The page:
Called to Create: Engineers Forging Unique Paths to Leadership

Not everyone wants to be an engineering manager. Three engineers share how they are progressing and excelling as individual contributors.
Written by Brigid Hogan
July 20, 2022Updated: July 26, 2022

Learning what you don’t want to do can be as radically clarifying an experience as finding your passion.

For Lance Gatlin, now a senior software engineer at Rewards Network, his time in the Navy helped him realize that his calling was not as a people manager. But what did that mean for his career after he left the service?

Gatlin told Built In Chicago that remaining an independent contributor allowed him to refine his skills in ways that pushed his own work forward while serving as a leader on his team.

“Becoming a true craftsman means recognizing that teaching, mentoring and open debate are the gateways to inspiration and an ever-deepening relationship with the raw materials of creation,” Gatlin said. “The most compelling leadership is simply embodying the rewards of excellence.”

Enfusion Platform Architect Andy Gustafson thinks a management role may still be an option down the road, but for now they are focused on developing their technical expertise while enjoying the opportunity to work with a committed team of engineers and developers.

“In the end, industry certifications and expertise won’t help you as much as being approachable and willing to work with others,” Gustafson said.

Built In Chicago sat down with Gatlin, Gustafson and a software engineer at CSC Corptax to learn more about how they continue to grow and thrive as independent contributors within their engineering teams.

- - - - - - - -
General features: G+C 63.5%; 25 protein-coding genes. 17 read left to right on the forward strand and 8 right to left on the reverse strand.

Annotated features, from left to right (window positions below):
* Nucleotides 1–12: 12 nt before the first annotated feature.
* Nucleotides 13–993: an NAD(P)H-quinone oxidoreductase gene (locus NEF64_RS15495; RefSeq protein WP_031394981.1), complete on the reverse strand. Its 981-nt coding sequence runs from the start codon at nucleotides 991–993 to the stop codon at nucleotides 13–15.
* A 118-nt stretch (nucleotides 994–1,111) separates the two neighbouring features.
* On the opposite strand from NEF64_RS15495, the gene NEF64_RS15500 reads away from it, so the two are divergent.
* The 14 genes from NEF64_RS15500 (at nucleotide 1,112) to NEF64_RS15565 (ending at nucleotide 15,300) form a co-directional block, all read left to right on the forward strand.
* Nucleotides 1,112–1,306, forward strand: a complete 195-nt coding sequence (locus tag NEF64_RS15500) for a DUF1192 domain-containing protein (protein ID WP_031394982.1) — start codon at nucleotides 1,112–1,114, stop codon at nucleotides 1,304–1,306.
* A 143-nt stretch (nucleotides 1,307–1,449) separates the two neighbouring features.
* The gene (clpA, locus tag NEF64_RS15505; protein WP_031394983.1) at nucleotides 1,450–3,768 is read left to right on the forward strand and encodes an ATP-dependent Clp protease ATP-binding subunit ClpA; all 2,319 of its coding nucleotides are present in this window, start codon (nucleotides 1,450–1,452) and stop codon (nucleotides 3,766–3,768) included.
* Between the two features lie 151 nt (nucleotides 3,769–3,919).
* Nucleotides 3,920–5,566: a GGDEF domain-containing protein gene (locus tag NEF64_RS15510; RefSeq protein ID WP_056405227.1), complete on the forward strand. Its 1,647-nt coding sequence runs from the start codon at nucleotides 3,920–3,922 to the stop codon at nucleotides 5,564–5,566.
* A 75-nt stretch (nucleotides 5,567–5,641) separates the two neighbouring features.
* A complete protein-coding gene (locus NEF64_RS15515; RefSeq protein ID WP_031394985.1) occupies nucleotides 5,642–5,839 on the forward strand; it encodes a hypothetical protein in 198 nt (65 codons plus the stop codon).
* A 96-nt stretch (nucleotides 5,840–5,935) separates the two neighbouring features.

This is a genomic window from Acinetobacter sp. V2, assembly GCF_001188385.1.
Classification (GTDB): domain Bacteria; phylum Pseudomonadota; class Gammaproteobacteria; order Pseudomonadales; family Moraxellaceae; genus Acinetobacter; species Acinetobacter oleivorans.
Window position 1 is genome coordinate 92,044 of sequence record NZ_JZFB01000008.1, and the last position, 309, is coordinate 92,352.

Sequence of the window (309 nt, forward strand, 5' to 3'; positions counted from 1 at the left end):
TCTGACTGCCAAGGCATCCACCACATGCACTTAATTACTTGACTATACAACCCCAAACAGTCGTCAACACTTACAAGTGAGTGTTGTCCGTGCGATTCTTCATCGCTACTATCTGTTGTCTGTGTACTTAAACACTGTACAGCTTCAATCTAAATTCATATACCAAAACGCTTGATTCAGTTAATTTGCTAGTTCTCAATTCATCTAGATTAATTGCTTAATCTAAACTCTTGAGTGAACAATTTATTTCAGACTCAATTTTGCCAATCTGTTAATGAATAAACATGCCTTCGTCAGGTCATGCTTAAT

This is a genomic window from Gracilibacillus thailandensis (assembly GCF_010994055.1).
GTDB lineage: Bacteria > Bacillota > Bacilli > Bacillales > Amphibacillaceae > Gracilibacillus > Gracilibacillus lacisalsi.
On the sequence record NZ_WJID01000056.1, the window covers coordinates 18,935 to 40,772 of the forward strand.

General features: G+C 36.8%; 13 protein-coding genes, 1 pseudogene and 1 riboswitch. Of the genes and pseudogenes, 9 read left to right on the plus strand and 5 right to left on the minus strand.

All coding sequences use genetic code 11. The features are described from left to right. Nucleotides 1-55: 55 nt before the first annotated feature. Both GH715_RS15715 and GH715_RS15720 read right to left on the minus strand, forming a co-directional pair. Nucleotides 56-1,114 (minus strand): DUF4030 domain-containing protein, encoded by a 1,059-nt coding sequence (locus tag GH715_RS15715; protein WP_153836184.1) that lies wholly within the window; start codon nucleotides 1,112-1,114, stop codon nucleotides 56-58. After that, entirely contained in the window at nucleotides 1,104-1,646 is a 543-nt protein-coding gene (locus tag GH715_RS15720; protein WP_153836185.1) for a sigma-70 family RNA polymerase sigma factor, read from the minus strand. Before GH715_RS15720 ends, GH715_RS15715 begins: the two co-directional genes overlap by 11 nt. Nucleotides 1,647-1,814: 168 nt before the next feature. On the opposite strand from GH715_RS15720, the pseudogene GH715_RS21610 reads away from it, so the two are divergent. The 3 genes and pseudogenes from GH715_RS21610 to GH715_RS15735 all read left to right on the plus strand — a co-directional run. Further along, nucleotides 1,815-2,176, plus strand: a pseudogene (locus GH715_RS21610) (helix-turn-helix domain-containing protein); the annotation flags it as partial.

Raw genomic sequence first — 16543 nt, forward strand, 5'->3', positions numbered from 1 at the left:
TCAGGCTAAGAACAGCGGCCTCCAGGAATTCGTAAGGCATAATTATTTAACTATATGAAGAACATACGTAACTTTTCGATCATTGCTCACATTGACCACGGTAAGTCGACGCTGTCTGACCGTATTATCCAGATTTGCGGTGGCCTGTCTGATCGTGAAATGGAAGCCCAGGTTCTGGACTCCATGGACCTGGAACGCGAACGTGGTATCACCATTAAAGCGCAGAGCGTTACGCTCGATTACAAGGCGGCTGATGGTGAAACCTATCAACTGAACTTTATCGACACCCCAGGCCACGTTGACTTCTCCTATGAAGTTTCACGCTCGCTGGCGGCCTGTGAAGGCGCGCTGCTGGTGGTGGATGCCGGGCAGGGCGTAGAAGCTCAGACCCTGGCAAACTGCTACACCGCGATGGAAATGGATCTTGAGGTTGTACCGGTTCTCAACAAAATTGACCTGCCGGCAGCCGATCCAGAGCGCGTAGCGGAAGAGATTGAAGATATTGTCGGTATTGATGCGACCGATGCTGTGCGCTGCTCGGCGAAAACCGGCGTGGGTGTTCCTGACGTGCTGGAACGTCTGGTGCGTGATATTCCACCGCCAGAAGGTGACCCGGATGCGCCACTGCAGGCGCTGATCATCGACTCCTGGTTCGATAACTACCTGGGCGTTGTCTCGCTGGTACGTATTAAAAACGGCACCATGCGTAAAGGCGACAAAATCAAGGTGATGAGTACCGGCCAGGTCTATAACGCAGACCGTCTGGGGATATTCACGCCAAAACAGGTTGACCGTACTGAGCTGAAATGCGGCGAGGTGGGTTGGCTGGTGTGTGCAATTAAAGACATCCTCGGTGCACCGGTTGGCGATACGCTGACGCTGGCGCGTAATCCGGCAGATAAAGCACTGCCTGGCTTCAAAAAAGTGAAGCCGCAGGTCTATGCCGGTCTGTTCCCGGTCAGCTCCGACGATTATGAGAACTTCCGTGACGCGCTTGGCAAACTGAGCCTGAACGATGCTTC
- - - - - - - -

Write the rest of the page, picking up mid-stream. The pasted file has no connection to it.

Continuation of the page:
Rewards Network group photo with team members wearing matching t-shirts
Rewards Network

 

Lance Gatlin
Senior Software Engineer

 

Rewards Network provides financial and marketing services to the restaurants that use their dining rewards programs. For Lance Gatlin, senior software engineer, the developers and engineers he works with offer a robust internal network that supports daily creativity and excellence.

 

How did you know you didn’t want to pursue a career in management?

I spent eight years in the Navy as an electronics technician working on radar systems. Because the military embraces leadership at all levels, I had many unchosen opportunities to be in charge of others and be responsible for outcomes. Through those experiences, I realized I did not want my life to be about directly leading others. I am a creator who loves to create with others. Perhaps some are called to lead, but I don’t share this passion for direct leadership. This doesn’t mean however, there are not opportunities for different types of leadership as a creator. Relationships are always critical to the outcome, for both leaders and creators.

I am a creator who loves to create with others.”

 

What’s the best part about being an individual contributor at your company?

The best part is knowing that I am not alone in my efforts. I have a team of highly competent and inspiring developers and engineers around me who embrace excellence and incremental improvement every day. When I have questions, they have answers. When I am stuck, they have solutions. When I need feedback to improve, they have suggestions. We walk together.

 

What advice would you give an engineer who wants to progress in their career but isn’t interested in becoming a manager?

Focus on becoming an expert through teaching and mentoring. Read books, watch presentations, go to conferences, volunteer for the hard tasks and the tasks no one wants and then, for your team, write the documentation, give presentations, write shared libraries, pioneer new methods, stay late helping teammates. Find a mentor, ask for help, be curious, ask questions. Embrace change, embrace improving a little bit each day. Focus on building relationships — they are always more important than the daily objective.